Avera Health cutting 'nonclinical' jobs, blames inflation
Avera Health, based in Sioux Falls, said it is cutting jobs among its nonclinical workforce, including those in administration, but not positions such as doctors and nurses. The health system is not alone in reckoning with skyrocketing costs across the board due to inflation.
SIOUX FALLS, S.D. — One of South Dakota's biggest employers is laying off some of its workforce, as inflation fuels rapidly rising costs for equipment and supplies.
Avera Health, based in Sioux Falls, said it is cutting jobs among its nonclinical workforce, including employees in administration, but not positions such as doctors and nurses.
"We are resizing our organization with an even greater focus on delivering high quality patient care while redefining our core business focus around patient care," Avera Health said in an emailed statement. "Sadly, this will mean a reduction in our nonclinical workforce, restructuring in areas and changes in services. When possible, we are working diligently to find new internal roles for team members who are impacted by changes."
It's not clear how many people are affected by Avera Health's workforce reduction. The emailed statement didn't specify, and an Avera representative didn't immediately respond to a follow-up question.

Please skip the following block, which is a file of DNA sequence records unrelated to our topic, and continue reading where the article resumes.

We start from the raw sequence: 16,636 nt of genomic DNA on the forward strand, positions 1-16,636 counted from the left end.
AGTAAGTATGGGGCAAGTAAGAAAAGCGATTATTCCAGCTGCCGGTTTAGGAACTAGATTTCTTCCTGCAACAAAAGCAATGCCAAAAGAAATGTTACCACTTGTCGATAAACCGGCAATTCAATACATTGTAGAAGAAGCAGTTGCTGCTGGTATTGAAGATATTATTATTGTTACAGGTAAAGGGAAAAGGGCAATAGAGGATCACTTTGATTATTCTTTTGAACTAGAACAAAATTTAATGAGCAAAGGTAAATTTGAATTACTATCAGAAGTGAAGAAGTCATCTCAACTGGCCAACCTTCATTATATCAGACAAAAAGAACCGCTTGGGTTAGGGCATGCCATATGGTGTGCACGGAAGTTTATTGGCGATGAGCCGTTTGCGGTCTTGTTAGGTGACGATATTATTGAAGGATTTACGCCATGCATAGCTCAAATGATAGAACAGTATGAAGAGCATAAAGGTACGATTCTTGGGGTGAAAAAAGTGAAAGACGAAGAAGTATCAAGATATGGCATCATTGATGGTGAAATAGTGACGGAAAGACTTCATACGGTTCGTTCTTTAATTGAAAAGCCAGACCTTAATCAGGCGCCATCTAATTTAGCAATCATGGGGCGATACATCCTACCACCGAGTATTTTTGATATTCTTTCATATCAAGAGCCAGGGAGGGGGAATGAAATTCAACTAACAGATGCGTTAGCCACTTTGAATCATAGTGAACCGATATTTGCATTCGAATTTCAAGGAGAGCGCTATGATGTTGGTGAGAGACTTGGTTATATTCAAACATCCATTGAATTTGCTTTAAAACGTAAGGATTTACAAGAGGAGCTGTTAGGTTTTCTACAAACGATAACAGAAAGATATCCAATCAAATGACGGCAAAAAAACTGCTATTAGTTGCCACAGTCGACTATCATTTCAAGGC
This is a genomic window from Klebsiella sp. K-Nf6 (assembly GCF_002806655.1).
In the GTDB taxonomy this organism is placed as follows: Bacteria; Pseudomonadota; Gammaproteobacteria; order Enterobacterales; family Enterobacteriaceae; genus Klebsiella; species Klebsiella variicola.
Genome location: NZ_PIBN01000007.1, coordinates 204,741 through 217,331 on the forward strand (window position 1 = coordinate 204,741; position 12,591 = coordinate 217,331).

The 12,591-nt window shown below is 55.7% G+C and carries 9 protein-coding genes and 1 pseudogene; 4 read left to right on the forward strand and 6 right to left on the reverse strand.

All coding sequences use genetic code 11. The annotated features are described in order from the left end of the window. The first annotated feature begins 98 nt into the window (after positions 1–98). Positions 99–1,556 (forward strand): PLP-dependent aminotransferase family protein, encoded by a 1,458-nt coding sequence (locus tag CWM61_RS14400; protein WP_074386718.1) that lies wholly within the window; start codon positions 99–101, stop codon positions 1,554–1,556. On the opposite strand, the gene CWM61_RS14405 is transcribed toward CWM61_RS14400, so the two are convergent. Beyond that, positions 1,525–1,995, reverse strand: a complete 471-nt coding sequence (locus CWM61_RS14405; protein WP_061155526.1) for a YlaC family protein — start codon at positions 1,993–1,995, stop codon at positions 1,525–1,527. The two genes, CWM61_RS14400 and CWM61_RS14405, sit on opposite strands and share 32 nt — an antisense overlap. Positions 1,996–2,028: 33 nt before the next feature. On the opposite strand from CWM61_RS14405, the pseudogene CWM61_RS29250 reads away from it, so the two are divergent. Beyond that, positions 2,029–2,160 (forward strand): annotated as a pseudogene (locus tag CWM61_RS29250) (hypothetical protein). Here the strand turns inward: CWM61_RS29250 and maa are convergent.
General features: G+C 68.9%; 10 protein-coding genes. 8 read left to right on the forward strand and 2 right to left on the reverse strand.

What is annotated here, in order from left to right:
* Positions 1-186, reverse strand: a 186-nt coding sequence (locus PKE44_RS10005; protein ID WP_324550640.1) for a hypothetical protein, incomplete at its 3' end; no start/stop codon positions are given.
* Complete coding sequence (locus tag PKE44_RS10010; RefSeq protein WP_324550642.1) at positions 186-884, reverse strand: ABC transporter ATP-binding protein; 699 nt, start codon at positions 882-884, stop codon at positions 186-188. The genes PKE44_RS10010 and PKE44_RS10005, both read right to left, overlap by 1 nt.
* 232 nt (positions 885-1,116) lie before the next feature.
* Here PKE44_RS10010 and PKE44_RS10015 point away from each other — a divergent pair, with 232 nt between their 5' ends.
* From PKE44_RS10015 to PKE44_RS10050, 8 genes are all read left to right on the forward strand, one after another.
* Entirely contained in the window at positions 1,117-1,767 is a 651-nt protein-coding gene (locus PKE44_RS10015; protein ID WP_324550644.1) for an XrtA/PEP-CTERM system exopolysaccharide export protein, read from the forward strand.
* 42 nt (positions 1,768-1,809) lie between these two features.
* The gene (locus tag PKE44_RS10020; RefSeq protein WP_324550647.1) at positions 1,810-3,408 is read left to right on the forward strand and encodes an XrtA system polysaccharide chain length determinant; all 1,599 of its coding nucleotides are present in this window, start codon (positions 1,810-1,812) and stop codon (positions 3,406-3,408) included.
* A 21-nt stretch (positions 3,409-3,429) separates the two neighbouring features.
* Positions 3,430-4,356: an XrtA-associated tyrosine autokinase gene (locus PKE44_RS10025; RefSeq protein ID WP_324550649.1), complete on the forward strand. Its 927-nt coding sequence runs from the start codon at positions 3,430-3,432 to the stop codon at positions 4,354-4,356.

Avera Health employs about 20,000 people across 37 hospitals, 215 clinics and 40 senior living facilities in South Dakota, North Dakota, Minnesota, Iowa and Nebraska.
Avera Health isn't alone in facing skyrocketing costs for supplies and equipment, which is forcing health systems to decide how to cover the difference on their balance sheets.
A recent report from Kaufman Hall and the American Hospital Association found that over 50% of U.S. hospitals expect to see negative operating margins this year, largely fueled by rising costs in every area of the business.
Supplies alone were expected to remain 20-25% more expensive than before the start of the COVID-19 pandemic.
In its statement, Avera Health reported it had been facing an average cost inflation rate of 2-3% before the pandemic. Now the health system is facing 25-40% inflation in pricing for many common medical supplies and other equipment.
"While Avera is caring for more patients than before, high inflation and other additional costs have resulted in rising expenses which we need to address," Avera Health said in its statement. "In light of this, we are challenging ourselves to be more efficient, focused and creative in looking at health care differently and less expensively, while leveraging innovation."